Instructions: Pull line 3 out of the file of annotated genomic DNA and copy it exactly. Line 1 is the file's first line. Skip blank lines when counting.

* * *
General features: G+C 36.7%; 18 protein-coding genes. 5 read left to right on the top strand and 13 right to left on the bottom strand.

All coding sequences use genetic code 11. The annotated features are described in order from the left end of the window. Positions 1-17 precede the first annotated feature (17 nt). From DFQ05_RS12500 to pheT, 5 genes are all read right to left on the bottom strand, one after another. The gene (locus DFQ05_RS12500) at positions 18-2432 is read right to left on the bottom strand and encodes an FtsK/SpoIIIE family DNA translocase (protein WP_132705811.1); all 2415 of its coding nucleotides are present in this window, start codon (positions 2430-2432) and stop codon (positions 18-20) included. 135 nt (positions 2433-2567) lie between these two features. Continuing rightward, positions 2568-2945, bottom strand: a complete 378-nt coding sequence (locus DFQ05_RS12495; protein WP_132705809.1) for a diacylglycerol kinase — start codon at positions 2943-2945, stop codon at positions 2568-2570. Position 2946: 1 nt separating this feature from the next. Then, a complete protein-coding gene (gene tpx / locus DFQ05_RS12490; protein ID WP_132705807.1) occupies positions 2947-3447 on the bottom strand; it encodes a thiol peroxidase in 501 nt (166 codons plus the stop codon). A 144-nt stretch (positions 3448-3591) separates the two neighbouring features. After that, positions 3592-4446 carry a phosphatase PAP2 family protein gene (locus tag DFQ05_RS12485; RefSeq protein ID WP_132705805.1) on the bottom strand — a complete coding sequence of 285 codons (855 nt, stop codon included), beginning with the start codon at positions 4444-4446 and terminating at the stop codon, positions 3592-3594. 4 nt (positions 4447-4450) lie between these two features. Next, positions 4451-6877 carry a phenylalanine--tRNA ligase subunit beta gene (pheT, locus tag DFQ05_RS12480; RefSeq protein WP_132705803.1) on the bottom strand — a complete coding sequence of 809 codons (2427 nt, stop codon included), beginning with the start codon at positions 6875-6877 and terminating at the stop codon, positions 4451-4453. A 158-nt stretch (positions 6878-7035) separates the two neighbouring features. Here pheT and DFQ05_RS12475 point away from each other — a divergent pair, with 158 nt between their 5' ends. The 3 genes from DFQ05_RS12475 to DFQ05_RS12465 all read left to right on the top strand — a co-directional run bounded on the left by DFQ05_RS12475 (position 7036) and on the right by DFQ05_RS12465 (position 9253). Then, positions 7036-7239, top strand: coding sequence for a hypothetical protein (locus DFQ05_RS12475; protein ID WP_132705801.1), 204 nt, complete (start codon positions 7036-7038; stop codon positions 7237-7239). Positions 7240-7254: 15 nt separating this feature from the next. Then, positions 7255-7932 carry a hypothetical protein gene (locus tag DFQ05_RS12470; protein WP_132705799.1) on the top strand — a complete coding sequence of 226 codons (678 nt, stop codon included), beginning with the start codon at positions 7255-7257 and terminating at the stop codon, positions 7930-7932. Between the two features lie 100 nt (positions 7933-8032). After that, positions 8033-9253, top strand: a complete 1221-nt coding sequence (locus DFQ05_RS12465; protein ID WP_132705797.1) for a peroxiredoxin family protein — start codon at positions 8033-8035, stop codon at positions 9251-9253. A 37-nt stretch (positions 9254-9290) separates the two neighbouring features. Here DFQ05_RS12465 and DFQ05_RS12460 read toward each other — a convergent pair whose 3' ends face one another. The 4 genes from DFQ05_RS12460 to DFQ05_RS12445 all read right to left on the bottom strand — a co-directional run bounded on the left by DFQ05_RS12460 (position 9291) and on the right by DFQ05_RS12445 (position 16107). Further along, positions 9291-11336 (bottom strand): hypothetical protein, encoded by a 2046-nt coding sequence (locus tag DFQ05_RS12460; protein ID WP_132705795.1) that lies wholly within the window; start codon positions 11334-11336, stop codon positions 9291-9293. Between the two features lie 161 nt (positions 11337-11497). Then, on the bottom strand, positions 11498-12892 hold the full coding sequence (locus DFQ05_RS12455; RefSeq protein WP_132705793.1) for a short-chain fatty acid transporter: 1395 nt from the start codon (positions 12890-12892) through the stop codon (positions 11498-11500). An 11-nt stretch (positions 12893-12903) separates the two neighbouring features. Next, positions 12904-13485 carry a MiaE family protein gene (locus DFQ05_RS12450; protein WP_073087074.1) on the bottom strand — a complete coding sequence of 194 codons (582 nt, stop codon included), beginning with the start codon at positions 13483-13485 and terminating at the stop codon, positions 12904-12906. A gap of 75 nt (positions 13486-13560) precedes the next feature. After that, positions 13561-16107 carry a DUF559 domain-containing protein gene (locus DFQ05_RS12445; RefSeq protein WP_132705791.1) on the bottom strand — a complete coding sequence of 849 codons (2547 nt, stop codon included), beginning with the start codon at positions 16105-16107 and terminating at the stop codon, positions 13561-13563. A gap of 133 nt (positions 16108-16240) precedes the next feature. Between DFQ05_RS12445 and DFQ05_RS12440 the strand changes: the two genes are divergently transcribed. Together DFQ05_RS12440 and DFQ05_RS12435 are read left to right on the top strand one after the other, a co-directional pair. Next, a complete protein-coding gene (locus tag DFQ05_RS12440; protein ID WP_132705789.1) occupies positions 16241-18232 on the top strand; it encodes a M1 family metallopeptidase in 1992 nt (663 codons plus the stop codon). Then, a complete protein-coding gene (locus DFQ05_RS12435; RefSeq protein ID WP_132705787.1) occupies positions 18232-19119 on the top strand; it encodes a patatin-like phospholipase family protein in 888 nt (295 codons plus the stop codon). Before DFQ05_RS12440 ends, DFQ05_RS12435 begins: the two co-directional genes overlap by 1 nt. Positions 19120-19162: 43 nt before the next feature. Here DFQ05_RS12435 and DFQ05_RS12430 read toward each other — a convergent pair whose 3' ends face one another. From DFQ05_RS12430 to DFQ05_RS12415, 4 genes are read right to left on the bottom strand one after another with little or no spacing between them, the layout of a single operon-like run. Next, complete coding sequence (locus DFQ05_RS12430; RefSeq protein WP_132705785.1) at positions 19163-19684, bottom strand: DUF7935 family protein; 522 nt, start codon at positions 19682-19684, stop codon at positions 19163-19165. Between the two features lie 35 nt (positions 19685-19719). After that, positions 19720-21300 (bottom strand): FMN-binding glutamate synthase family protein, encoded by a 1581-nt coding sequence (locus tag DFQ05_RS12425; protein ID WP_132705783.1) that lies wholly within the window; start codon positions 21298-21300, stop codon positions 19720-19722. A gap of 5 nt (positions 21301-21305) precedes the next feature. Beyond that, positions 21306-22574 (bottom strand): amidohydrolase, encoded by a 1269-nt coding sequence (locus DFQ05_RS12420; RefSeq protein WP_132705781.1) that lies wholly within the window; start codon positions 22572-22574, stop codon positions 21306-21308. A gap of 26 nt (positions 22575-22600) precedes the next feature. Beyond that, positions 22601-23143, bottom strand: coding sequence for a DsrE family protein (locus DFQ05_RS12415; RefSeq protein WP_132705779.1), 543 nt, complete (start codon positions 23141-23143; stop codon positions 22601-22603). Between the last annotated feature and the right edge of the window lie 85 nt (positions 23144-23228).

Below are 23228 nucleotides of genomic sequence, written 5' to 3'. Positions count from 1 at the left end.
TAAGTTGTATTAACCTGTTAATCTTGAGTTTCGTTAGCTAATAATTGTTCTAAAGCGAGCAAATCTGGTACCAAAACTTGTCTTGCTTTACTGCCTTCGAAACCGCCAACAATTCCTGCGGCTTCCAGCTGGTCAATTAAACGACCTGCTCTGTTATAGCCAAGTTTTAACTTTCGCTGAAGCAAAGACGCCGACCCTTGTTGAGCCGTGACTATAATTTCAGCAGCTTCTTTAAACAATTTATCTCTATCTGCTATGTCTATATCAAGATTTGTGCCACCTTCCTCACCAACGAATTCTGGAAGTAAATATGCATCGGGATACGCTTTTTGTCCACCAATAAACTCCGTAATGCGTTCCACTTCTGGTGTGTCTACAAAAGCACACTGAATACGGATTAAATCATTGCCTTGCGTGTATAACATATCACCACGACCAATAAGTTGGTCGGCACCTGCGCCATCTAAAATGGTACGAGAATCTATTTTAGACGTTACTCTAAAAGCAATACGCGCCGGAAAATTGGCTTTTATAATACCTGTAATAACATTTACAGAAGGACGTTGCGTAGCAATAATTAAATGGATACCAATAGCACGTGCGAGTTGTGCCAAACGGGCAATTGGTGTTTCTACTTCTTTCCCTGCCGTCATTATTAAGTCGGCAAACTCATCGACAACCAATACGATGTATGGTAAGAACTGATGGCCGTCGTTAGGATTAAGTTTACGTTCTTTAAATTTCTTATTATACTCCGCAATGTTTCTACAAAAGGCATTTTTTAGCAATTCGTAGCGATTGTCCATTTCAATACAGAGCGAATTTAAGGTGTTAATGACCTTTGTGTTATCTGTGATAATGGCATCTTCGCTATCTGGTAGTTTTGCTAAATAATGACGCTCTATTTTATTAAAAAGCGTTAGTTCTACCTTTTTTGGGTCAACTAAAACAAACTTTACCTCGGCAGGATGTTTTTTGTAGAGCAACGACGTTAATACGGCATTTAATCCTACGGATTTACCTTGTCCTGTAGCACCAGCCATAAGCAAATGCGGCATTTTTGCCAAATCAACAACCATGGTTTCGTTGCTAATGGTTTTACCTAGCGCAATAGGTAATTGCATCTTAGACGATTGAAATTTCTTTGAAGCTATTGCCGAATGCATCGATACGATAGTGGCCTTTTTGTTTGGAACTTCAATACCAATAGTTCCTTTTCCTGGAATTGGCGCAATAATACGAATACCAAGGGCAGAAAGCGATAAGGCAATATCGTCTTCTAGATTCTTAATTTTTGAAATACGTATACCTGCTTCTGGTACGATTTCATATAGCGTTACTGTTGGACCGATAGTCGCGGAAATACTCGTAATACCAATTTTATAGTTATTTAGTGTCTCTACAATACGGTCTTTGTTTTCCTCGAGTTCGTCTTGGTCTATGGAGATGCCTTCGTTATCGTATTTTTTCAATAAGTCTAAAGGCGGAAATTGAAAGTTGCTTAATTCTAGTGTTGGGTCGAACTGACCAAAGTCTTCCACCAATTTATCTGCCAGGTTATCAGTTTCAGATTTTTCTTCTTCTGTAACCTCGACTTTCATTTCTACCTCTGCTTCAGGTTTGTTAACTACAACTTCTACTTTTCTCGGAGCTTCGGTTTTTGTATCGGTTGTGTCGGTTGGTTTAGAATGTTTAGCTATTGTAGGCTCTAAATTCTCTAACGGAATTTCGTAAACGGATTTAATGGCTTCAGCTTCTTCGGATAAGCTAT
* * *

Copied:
Below are 23228 nucleotides of genomic sequence, written 5' to 3'. Positions count from 1 at the left end.